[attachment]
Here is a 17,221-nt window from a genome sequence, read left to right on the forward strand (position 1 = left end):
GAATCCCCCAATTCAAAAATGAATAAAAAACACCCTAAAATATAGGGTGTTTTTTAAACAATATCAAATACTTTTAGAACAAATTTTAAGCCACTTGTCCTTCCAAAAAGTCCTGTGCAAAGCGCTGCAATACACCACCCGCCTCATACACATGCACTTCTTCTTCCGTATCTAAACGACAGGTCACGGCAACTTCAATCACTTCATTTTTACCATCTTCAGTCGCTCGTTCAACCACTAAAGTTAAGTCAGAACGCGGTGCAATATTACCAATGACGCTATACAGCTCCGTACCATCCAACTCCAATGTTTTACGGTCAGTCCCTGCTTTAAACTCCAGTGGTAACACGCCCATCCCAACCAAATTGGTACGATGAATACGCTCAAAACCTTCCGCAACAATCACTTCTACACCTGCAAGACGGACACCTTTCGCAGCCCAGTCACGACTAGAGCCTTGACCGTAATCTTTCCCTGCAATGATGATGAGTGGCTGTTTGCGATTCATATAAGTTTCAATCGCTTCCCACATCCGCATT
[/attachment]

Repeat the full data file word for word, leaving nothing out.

Here is a 17,221-nt window from a genome sequence, read left to right on the forward strand (position 1 = left end):
GAATCCCCCAATTCAAAAATGAATAAAAAACACCCTAAAATATAGGGTGTTTTTTAAACAATATCAAATACTTTTAGAACAAATTTTAAGCCACTTGTCCTTCCAAAAAGTCCTGTGCAAAGCGCTGCAATACACCACCCGCCTCATACACATGCACTTCTTCTTCCGTATCTAAACGACAGGTCACGGCAACTTCAATCACTTCATTTTTACCATCTTCAGTCGCTCGTTCAACCACTAAAGTTAAGTCAGAACGCGGTGCAATATTACCAATGACGCTATACAGCTCCGTACCATCCAACTCCAATGTTTTACGGTCAGTCCCTGCTTTAAACTCCAGTGGTAACACGCCCATCCCAACCAAATTGGTACGATGAATACGCTCAAAACCTTCCGCAACAATCACTTCTACACCTGCAAGACGGACACCTTTCGCAGCCCAGTCACGACTAGAGCCTTGACCGTAATCTTTCCCTGCAATGATGATGAGTGGCTGTTTGCGATTCATATAAGTTTCAATCGCTTCCCACATCCGCATT